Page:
This review will contain SPOILERS!
Wow. This movie wasn’t really on my radar, until my girlfriend, who let’s say, doesn’t love movies as much as me (if she sees 10 movies/year, she’d be more than happy with that) brought it up with me, that she’s seen a trailer for this and wants to watch it with me. The moment it was released on Mubi, we have done just that.
This movie is first and foremost visually stunning achievement – my hat goes off to the cinematographer Sergio Armstrong, as I honestly hope this will put him into “big league” and he will be able to do a movie or two for “masses”, he deserves to be known and have his work watched by many.
The other thing I need to mention right of the bat is the storytelling. I was amazed this was done by the same guy who’s done Jackie (which I thought was a decent film, with some strange music choices), Pablo Larraín – I don’t think there is a better compliment to give out, than this movie is reminding me of a Shakespearean tragedy, but tailored to today, with bit of dancing involved.
Ema is definitely a movie that you either “give into” and let it guide you to a story, where all main characters have a flaw or two, where they might not “behave” in the way you would expect them to, or you don’t “give in” and won’t enjoy it. It didn’t take me long time to “give in”, as I feel like the story is something that if you think about it just for a bit, really easy to relate to – family, relationships, the way somebody tries to do/be better, but not having the “tools”, or the will to do it, they fail, almost repeatedly.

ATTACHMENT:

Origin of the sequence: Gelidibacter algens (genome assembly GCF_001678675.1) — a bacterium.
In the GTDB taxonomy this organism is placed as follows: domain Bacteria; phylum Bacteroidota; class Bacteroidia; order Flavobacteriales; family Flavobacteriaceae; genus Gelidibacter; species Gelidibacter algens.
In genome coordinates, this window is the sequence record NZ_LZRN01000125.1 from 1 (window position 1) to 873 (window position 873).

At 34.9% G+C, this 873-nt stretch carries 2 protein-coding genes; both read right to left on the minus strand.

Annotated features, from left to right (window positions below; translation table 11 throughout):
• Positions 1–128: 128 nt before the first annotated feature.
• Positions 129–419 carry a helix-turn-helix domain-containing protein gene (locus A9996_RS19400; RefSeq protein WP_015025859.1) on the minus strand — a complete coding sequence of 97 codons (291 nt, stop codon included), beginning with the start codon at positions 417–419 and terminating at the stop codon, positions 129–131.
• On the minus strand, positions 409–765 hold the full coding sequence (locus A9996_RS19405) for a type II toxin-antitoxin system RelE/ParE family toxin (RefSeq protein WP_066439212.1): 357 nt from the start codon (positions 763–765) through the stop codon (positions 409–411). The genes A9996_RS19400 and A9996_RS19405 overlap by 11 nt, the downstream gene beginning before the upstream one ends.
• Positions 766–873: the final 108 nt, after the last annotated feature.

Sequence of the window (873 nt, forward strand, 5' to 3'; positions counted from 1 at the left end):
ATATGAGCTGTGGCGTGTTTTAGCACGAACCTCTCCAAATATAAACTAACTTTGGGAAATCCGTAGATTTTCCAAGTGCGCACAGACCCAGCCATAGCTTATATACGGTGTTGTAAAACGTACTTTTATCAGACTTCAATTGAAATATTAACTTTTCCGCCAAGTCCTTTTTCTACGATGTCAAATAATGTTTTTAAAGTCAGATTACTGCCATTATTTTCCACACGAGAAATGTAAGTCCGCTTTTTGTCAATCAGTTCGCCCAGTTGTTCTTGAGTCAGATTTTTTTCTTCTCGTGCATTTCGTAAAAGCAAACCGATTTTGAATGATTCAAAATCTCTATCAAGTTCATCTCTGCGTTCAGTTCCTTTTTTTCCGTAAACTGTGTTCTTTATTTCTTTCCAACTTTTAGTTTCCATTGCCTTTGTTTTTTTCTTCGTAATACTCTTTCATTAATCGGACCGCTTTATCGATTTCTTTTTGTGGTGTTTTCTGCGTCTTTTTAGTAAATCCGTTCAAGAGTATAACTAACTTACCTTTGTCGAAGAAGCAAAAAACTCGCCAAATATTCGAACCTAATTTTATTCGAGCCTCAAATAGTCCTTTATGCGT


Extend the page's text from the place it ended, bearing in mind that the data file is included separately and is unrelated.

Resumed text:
In Ema’s case, she copes with everything that’s happening to and around her, by dancing her soul off. Because only in that, she can find peace, balance, escape from the harsh reality. Dancing is the only thing, that she feels she can control in her entire life. And if you think about it like that, your life would drive you crazy too and that makes her choices understandable, even though I don’t agree with them. To me, this is the brilliance of this script/direction – making the audience not even so much as relate, but understand the character – because we don’t have to relate to people, in order to understand them. At least I don’t.
When I mentioned “the modern day Shakespearean tragedy” – this entire movie felt like something that could’ve easily been a play, the way all characters come together at the end (in bit of an unexpected way, at least for me) and the unsettling ending, where “show, don’t tell” rule is used to a perfection, makes me say this is a tragedy, as we can presume (hoping we are wrong) that Ema is not filling up the canister for anything good… or maybe she is, maybe, she has changed and having the kid did change her. I really liked the ending, is what I’m trying to say.
I’m really hoping this movie won’t get lost, as it should be seen and celebrated by the masses, as this is the perfect example of an art movie, that’s still accessible – yes, it’s unconventional movie, no question about that, but if you give it a chance, you will discover it has a few things to say, and makes you relate to some characters you might not relate to in a real life scenario.
That’s all for this one? Did you see it? What did you think about it? Let me know!
Until next time,